Thousands of protesters are expected to take to the streets of Kuala Lumpur and other Malaysian cities on Saturday to call for the resignation of Prime Minister Najib Razak.
Popular discontent with Najib’s leadership has rapidly escalated since early last month, when an exposé in The Wall Street Journal revealed that his private bank accounts held over $700 million in funds purportedly siphoned off a struggling state investment fund called 1Malaysia Development Berhad.
Najib has firmly denied malfeasance and penalized those who have alleged it. He has threatened to sue the Journal for libel; more controversially, he sacked his deputy prime minister, Muhyiddin Yassin, in a cabinet reshuffle in late July after Muhyiddin called for transparency in the matter.
Today’s planned rally, which the authorities have deemed unlawful, is the latest exercise in political discontent within this once-promising Southeast Asian state. The engine of this discontent is an unofficial pro-democracy…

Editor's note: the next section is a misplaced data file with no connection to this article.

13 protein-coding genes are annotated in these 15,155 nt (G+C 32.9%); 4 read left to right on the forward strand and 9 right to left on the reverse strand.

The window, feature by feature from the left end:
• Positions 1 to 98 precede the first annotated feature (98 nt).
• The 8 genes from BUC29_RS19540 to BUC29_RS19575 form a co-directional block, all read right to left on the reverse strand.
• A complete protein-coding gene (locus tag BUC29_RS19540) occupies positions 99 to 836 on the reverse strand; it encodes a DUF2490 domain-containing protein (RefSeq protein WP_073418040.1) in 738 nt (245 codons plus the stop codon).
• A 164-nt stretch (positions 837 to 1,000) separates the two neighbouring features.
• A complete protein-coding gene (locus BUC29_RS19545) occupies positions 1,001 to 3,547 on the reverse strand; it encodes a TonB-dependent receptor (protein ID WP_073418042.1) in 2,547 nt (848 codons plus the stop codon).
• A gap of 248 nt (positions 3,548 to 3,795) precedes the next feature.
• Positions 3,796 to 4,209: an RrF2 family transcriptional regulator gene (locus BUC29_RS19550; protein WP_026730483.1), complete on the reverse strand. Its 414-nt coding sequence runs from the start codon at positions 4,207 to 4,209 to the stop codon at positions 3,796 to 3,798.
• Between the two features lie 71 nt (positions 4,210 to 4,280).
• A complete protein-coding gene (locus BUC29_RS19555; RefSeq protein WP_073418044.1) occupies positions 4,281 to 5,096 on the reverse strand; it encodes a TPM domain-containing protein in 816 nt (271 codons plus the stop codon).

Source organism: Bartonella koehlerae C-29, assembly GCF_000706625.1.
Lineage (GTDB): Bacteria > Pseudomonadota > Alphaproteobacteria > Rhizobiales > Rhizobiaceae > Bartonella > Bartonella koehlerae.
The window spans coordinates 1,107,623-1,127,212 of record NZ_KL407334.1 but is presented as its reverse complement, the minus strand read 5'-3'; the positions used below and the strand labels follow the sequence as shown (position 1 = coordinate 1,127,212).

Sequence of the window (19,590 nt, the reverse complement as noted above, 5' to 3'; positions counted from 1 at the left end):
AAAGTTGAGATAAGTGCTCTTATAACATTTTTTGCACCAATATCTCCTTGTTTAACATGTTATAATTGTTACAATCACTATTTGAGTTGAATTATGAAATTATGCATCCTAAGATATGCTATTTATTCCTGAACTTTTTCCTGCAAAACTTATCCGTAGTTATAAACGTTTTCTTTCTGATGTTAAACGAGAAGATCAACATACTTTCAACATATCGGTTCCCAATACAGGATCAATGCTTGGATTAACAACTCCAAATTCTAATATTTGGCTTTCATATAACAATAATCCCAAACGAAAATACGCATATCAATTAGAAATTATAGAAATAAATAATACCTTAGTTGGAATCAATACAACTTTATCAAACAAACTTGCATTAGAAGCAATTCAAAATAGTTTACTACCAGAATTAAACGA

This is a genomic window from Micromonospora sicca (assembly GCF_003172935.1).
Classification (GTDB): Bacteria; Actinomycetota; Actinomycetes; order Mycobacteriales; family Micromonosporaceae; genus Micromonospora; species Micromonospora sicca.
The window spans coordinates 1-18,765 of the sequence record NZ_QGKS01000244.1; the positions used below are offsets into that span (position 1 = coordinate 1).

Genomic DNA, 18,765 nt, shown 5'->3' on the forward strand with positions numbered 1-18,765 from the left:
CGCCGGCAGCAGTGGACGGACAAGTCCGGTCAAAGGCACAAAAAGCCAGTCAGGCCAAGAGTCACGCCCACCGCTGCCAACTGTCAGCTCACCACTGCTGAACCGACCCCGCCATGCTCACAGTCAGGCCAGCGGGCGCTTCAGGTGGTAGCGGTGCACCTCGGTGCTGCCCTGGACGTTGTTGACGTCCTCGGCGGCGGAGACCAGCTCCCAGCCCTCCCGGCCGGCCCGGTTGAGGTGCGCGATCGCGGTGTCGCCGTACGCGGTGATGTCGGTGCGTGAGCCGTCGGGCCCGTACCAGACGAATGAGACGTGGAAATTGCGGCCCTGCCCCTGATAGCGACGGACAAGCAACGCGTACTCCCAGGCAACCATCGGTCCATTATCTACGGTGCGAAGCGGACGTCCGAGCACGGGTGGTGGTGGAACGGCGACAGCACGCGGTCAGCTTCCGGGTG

View original post 545 more words
Prime Minister Kevin Rudd has made a surprise visit to Australian troops in Afghanistan.
For more visit:
The link below is to an article from a foreign news site that reports on Australia’s current asylum seeker policy and that of the opposition – it would appear to have some Coalition influence concerning some aspects of the report.
For more visit:
Prime Minister Kevin Rudd has stated that the Papua New Guinea asylum seeker policy may take months before becoming an effective deterrent for illegal arrivals.
For more on the asylum seeker debate in Australia visit:
The link below is to an interesting piece on Tony Abbott:
Can the ALP win the upcoming election – the polls suggest it is a possibility.
For more visit the link below:
The Palmer United Party is just one of many political parties contesting the upcoming federal election. Clive Palmer, founder of the party, intends to be Prime Minister after the election – but what is he like? The link below is to an article reporting on the man behind the party.”>
Ever wondered what life is like for a former Prime Minister? The link below is to an article reporting on life after politics for former Prime Minister Julia Gillard.